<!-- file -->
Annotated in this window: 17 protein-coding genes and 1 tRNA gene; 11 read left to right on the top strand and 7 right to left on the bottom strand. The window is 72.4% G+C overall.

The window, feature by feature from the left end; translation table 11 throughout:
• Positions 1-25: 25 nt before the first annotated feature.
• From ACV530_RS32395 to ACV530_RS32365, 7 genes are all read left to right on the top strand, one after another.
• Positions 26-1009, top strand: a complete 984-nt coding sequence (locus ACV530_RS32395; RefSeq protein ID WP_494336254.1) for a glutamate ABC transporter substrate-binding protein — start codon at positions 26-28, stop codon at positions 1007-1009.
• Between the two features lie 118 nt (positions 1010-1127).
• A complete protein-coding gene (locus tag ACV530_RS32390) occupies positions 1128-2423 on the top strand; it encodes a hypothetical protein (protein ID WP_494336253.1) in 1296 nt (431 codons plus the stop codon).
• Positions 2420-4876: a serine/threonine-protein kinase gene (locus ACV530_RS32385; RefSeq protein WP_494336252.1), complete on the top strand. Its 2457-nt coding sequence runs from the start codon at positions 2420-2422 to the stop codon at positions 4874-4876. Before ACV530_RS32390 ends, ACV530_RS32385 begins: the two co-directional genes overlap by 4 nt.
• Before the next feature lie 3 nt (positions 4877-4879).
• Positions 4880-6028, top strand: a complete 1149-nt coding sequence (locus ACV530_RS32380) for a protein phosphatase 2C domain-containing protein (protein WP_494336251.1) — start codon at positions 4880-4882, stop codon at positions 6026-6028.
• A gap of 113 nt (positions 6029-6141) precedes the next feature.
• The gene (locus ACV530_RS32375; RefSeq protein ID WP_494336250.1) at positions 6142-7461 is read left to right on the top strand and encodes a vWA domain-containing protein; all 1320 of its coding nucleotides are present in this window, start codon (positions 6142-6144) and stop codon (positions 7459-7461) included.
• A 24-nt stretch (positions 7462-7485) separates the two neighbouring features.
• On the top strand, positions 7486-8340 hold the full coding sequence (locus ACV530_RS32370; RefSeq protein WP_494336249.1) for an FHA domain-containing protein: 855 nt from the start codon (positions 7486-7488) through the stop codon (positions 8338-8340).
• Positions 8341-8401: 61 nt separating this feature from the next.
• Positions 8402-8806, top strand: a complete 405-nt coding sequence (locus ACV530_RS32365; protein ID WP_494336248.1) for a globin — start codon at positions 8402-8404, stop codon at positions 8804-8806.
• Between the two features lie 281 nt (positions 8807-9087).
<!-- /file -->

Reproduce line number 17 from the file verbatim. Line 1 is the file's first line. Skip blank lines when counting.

• Between the two features lie 281 nt (positions 8807-9087).